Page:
Another busy week in which my Google Reader threw up more than I could blog about, so here’s a quick digest.
- Publisher Melville House is releasing a hybrid of book and ebook. Point your smart phone at a barcode on the book’s back to get what they're calling “illuminations”: essays, extracts, maps, cartoons, recipes, photographs, paintings that relate to the text. Great, but I worry that more and more at our fingertips means less and less in our heads. An illuminated book might spell a darkened intellect.
- Speaking of darkness, “It was a dark and stormy night” seems to me a fine way to begin a novel, but the Bulwer Lytton Fiction Contest, named for the author who pioneered this opening gambit, disagrees. Its annual challenge to better (worsen?) this corker has produced some great (awful) first lines.
- Speaking of opening gambits, according to this article the junk we've left in space includes some zany 1970s attempts at intergalatic diplomacy. My favourite is the Pioneer probes’ golden plaques, which advertise our whereabouts in space, and have a picture of a naked couple raising their hands in a gesture (we assume) of friendship. You have to admire their wild optimism.
- Speaking of optimism, I’ve noticed that when you type “synonyms for...” into Google, it suggests “nice,” “good,” “happy,” “amazing,” “beautiful” as the words you’re most likely to be looking for. What does this say about our state of mind? Or our vocabularies?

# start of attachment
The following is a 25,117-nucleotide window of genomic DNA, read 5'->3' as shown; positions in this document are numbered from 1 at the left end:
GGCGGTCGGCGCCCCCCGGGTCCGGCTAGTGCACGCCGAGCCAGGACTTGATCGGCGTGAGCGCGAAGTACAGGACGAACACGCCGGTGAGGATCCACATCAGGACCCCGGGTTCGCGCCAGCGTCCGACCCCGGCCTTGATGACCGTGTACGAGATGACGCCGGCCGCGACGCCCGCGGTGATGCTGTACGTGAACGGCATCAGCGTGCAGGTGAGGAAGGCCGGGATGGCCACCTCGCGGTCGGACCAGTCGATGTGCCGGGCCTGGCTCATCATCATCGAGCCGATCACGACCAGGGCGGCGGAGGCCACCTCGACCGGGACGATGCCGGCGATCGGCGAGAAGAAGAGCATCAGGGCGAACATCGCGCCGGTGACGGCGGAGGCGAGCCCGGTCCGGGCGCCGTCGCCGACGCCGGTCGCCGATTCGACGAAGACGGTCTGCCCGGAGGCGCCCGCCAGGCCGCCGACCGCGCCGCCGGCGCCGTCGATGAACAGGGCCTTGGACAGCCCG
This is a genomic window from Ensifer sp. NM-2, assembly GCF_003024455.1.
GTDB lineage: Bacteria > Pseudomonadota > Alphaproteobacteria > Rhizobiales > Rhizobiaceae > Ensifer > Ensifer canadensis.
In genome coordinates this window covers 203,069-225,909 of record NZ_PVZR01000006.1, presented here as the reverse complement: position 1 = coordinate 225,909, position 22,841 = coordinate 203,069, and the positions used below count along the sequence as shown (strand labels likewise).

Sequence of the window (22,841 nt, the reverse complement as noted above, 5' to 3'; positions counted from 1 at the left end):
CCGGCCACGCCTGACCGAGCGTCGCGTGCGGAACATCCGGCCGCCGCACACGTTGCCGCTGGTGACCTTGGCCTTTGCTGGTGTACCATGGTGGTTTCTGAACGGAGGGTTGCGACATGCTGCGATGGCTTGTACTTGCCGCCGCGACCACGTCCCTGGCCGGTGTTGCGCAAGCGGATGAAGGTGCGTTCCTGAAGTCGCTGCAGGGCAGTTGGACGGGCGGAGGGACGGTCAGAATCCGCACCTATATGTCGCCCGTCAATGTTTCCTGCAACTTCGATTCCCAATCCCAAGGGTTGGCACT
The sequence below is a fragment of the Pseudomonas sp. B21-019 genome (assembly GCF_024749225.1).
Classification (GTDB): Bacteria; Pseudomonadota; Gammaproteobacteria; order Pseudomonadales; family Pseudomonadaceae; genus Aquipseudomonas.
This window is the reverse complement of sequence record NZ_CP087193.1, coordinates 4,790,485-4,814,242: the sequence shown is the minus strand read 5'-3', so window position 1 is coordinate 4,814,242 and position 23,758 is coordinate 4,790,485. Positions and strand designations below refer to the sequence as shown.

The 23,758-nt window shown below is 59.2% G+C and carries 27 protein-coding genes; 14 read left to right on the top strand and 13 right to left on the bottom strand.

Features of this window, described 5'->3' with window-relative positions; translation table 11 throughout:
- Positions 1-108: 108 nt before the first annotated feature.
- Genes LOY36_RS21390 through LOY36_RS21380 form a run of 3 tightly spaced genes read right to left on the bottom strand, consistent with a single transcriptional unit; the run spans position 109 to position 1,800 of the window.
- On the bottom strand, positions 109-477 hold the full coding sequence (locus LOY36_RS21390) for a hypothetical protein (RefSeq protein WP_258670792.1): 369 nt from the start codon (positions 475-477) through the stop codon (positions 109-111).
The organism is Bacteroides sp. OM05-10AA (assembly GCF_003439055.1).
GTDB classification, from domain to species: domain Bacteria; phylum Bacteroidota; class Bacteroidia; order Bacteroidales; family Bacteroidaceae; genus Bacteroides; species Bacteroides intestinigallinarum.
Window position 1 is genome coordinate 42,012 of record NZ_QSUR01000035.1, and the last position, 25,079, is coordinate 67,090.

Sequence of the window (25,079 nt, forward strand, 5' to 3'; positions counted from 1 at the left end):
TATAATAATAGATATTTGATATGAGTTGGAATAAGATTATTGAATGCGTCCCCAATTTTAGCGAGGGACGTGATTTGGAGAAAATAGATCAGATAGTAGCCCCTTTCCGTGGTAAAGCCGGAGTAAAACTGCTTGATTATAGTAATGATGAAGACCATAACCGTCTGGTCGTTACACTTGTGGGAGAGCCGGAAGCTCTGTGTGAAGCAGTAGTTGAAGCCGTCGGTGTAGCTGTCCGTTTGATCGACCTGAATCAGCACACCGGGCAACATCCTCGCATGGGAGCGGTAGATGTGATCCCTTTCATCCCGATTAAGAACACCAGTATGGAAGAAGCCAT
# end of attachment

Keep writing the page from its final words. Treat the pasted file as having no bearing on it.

- Speaking of vocabularies, I'm thinking of taking a leaf from Darryl Campbell, who rejects book review cliches in favour of more imaginative superlatives. Among other things, he advocates using past presidents as adjectival modifiers: a book might have “Taft-like excess,” “Cleveland-esque genre-bending”or “Clintonian eroticism.”
- Speaking of presidents, as well as a shiny new debt ceiling, and a new credit rating, America has a new poet laureate. A small reassurance that poetry matters, even if money matters more.
- Speaking of money, in yet another example of the soulless insensitivity of banks, my bank won't let me put exclamation marks in the description field for a funds transfer. I protest against this stifling of creativity, emotion, exuberance, this suppression of a simple expression of human joy, in my transferring of funds.
Thank you and good night.